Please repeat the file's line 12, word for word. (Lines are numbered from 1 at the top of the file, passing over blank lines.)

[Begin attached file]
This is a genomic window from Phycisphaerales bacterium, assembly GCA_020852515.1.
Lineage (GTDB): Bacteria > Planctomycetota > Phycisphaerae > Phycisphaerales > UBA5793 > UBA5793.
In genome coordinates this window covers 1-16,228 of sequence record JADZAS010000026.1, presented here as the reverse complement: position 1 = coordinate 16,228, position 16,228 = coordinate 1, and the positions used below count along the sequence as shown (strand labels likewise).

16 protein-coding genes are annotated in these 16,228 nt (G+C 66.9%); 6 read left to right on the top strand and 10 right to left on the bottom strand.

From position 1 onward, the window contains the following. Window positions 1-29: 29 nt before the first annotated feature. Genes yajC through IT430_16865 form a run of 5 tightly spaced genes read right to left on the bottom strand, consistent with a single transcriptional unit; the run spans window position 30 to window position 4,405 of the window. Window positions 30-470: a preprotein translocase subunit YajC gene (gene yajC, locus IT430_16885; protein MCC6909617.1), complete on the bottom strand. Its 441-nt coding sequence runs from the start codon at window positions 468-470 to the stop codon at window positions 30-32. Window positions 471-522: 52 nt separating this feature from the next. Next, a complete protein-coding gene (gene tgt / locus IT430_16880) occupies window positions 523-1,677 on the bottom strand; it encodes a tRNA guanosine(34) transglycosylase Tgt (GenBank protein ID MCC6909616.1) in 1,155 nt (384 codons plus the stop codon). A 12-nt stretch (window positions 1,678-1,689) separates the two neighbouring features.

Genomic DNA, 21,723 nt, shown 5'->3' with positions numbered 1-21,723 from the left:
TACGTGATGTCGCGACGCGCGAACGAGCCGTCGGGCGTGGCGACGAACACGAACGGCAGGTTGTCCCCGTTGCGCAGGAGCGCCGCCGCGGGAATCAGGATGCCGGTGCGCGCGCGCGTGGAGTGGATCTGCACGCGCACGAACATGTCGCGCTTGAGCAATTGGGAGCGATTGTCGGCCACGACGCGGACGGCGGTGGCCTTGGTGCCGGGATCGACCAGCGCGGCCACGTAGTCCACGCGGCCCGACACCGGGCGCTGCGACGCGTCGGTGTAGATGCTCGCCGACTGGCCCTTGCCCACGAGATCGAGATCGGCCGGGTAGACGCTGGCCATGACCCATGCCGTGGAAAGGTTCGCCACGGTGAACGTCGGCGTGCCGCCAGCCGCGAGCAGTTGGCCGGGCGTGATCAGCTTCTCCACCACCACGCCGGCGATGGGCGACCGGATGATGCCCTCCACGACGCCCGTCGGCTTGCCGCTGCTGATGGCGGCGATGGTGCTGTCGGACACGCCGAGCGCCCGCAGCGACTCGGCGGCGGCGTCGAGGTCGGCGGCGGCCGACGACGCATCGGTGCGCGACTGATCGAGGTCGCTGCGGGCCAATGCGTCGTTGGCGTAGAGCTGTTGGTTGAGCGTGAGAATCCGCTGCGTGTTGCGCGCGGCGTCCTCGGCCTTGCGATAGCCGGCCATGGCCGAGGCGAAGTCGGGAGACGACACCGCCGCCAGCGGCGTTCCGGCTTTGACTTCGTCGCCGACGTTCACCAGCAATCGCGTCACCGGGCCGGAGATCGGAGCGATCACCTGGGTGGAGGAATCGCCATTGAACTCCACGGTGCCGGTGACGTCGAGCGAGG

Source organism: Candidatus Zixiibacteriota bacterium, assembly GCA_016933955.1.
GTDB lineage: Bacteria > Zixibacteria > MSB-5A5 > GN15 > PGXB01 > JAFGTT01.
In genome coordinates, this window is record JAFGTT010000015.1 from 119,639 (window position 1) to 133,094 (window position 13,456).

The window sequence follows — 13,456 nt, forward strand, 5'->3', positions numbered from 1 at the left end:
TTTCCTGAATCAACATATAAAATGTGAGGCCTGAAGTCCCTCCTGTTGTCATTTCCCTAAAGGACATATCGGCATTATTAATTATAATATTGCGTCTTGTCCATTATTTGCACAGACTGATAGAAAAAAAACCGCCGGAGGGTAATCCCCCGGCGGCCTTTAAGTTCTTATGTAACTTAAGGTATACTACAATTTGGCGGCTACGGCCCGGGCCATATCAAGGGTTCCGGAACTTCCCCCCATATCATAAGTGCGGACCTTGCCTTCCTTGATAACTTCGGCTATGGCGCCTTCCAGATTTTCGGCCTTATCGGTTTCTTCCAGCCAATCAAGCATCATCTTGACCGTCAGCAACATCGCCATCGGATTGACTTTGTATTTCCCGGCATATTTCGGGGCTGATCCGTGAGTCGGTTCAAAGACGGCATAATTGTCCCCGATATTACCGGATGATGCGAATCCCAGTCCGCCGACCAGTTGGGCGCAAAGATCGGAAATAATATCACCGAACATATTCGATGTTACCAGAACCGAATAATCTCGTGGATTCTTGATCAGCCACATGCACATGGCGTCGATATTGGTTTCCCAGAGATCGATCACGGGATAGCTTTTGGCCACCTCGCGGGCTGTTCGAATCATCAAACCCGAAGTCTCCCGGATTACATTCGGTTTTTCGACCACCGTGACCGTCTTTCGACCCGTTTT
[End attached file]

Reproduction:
TTTCCTGAATCAACATATAAAATGTGAGGCCTGAAGTCCCTCCTGTTGTCATTTCCCTAAAGGACATATCGGCATTATTAATTATAATATTGCGTCTTGTCCATTATTTGCACAGACTGATAGAAAAAAAACCGCCGGAGGGTAATCCCCCGGCGGCCTTTAAGTTCTTATGTAACTTAAGGTATACTACAATTTGGCGGCTACGGCCCGGGCCATATCAAGGGTTCCGGAACTTCCCCCCATATCATAAGTGCGGACCTTGCCTTCCTTGATAACTTCGGCTATGGCGCCTTCCAGATTTTCGGCCTTATCGGTTTCTTCCAGCCAATCAAGCATCATCTTGACCGTCAGCAACATCGCCATCGGATTGACTTTGTATTTCCCGGCATATTTCGGGGCTGATCCGTGAGTCGGTTCAAAGACGGCATAATTGTCCCCGATATTACCGGATGATGCGAATCCCAGTCCGCCGACCAGTTGGGCGCAAAGATCGGAAATAATATCACCGAACATATTCGATGTTACCAGAACCGAATAATCTCGTGGATTCTTGATCAGCCACATGCACATGGCGTCGATATTGGTTTCCCAGAGATCGATCACGGGATAGCTTTTGGCCACCTCGCGGGCTGTTCGAATCATCAAACCCGAAGTCTCCCGGATTACATTCGGTTTTTCGACCACCGTGACCGTCTTTCGACCCGTTTT